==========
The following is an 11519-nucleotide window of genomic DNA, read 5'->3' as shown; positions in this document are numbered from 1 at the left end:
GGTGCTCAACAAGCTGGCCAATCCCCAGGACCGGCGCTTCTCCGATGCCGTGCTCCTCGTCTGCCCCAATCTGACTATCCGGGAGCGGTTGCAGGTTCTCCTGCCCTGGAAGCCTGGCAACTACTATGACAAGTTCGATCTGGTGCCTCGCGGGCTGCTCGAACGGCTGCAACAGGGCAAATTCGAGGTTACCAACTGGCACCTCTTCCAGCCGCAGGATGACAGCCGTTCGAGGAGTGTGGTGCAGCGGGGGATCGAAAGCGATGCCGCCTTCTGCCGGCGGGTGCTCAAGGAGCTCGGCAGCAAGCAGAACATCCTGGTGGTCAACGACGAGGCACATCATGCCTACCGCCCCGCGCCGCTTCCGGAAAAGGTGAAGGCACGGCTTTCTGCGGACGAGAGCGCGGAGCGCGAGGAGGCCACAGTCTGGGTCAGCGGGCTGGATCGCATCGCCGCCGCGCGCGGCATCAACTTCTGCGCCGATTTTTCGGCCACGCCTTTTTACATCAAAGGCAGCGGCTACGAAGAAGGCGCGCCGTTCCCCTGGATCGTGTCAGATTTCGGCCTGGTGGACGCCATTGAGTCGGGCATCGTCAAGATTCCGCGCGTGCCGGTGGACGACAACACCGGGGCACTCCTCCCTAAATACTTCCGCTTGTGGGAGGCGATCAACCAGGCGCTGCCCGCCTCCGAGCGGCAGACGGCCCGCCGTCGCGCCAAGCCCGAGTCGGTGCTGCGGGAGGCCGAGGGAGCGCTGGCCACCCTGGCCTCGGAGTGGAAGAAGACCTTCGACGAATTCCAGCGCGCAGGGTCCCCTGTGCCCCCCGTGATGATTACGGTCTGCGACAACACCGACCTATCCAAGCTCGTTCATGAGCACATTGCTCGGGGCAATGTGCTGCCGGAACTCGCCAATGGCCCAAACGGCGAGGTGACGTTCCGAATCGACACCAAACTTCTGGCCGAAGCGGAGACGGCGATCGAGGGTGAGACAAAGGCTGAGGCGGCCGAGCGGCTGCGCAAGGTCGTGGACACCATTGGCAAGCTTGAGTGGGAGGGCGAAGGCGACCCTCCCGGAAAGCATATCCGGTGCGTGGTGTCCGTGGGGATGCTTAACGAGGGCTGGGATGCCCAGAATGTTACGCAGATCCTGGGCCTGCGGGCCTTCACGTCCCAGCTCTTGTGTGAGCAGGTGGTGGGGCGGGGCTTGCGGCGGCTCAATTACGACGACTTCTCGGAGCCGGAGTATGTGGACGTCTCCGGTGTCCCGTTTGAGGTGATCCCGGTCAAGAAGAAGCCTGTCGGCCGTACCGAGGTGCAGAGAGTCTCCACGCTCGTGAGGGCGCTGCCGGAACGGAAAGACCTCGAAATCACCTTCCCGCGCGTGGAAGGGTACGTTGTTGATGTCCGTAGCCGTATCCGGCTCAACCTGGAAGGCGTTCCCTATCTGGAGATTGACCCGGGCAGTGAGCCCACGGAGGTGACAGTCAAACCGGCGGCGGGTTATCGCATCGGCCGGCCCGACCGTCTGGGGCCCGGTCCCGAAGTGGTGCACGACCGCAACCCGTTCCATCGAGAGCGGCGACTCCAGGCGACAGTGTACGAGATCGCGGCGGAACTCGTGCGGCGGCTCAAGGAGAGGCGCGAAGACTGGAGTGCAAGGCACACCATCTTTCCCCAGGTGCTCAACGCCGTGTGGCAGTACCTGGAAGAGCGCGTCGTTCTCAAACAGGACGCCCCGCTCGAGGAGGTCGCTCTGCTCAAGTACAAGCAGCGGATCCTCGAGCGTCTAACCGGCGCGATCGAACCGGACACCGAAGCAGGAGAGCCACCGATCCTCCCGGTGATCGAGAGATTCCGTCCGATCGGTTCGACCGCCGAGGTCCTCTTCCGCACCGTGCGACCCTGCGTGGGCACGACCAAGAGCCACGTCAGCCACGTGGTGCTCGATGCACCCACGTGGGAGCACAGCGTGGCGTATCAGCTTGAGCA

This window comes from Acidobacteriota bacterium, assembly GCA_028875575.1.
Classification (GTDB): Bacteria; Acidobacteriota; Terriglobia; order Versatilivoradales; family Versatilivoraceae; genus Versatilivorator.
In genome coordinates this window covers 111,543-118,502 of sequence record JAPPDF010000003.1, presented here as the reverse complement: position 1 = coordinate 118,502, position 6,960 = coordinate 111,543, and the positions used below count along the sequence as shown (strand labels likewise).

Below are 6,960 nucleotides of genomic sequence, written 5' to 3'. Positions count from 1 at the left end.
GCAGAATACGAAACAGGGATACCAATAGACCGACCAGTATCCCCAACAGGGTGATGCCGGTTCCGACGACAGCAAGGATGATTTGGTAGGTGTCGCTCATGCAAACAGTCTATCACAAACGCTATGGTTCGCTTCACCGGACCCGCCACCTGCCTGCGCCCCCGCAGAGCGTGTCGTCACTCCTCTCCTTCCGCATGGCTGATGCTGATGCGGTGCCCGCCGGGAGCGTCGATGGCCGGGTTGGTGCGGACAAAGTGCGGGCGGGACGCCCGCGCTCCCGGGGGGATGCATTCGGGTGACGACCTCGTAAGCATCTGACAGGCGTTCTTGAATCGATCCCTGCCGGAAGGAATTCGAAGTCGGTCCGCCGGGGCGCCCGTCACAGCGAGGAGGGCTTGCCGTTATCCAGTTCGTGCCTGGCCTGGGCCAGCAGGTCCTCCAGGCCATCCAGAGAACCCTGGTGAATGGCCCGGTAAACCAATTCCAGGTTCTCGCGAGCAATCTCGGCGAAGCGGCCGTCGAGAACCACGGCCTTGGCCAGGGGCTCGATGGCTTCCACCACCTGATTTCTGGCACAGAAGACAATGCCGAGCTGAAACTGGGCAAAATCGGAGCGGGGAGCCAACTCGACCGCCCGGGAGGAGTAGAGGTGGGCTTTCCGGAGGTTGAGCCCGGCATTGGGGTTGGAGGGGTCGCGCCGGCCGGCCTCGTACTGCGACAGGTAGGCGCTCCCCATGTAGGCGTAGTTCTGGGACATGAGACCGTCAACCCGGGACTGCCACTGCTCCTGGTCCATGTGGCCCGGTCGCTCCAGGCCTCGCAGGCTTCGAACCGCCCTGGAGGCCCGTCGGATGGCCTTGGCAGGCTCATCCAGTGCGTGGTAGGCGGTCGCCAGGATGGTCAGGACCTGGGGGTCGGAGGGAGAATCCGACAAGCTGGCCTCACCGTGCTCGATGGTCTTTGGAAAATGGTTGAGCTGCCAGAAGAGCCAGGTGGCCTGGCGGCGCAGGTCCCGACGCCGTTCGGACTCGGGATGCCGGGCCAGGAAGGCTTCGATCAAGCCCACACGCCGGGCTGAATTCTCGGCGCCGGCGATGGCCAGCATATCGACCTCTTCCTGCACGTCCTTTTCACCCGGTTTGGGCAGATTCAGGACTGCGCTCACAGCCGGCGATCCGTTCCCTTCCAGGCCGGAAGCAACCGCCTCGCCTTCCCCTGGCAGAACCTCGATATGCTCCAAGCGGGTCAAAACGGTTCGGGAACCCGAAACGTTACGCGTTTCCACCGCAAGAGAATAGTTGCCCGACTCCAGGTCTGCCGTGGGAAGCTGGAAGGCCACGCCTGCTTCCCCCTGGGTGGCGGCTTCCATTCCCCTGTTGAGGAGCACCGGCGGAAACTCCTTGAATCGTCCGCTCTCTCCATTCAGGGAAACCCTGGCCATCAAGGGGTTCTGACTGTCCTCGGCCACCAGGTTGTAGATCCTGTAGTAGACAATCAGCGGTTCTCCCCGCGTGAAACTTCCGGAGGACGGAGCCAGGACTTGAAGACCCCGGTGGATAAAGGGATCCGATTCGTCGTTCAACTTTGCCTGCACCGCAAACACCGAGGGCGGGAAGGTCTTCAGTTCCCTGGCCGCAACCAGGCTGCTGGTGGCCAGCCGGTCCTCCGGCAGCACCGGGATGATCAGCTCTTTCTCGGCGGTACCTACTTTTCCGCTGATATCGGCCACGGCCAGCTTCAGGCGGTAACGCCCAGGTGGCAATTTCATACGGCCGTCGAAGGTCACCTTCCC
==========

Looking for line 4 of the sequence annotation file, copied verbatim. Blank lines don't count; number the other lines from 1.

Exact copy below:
Classification (GTDB): Bacteria; Acidobacteriota; Terriglobia; order Versatilivoradales; family Versatilivoraceae; genus Versatilivorator.